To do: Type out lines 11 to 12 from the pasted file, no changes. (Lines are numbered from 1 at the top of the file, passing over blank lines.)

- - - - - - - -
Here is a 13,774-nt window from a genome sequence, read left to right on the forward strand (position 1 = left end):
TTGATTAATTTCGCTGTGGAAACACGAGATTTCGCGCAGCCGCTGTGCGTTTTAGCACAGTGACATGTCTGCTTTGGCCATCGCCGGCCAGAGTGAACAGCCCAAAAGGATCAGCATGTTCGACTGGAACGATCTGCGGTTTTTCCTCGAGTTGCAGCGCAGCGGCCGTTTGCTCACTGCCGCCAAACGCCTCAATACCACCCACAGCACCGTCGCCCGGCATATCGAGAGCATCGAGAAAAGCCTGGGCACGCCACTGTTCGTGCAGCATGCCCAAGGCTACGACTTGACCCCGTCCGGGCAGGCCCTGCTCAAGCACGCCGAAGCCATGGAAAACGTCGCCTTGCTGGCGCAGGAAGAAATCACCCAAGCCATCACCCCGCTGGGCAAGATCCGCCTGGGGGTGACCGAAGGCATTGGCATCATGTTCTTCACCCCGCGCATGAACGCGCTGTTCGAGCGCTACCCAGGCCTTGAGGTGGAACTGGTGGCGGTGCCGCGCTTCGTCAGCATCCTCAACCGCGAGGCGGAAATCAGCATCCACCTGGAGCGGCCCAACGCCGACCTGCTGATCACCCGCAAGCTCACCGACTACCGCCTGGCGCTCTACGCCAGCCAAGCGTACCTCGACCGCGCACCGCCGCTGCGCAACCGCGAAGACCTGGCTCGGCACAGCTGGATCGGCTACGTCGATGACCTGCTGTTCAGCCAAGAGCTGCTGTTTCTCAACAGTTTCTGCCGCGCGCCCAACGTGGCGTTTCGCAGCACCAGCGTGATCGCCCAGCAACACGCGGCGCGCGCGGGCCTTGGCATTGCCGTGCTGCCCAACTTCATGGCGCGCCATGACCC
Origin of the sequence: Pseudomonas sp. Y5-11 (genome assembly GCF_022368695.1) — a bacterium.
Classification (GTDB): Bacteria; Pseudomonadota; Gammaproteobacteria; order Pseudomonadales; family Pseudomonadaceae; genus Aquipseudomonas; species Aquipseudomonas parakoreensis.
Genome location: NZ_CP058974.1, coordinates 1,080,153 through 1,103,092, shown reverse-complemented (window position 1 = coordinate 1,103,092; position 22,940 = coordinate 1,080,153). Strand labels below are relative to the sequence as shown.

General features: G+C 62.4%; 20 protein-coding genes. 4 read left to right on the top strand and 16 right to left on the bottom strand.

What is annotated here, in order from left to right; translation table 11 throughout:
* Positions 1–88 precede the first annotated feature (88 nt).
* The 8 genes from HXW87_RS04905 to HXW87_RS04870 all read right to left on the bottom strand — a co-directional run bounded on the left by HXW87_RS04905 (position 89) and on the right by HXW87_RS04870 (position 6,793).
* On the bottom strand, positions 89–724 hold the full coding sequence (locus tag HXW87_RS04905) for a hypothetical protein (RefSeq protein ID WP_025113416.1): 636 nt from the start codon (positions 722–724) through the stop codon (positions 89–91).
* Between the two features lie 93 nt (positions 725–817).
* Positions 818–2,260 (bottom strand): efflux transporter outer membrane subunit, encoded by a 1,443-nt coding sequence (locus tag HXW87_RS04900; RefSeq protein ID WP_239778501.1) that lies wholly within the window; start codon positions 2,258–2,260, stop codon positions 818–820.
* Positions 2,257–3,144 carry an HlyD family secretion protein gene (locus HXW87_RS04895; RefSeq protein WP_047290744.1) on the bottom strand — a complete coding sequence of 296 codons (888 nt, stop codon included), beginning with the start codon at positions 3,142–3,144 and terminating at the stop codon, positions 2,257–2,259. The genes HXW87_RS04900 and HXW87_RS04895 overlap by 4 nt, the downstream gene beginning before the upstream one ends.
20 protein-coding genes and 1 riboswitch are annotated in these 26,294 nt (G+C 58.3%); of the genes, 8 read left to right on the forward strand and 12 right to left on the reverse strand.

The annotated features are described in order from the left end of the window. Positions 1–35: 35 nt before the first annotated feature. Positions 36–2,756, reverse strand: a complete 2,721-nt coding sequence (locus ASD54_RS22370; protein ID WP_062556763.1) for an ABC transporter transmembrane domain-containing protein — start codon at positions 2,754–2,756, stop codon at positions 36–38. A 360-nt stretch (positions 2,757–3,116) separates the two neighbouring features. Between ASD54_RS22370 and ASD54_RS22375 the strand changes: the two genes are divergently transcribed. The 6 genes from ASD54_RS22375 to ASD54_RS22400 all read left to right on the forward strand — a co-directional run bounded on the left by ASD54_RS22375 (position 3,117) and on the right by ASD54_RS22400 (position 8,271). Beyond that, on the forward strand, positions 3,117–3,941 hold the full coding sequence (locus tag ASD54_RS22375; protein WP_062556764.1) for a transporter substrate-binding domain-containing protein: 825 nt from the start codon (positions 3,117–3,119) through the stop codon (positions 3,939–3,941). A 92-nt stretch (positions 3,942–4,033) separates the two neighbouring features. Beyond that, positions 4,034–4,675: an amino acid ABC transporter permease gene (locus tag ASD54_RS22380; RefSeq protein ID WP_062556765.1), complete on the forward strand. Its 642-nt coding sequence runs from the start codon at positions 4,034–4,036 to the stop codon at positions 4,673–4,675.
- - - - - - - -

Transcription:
* Between the two features lie 93 nt (positions 725–817).
* Positions 818–2,260 (bottom strand): efflux transporter outer membrane subunit, encoded by a 1,443-nt coding sequence (locus tag HXW87_RS04900; RefSeq protein ID WP_239778501.1) that lies wholly within the window; start codon positions 2,258–2,260, stop codon positions 818–820.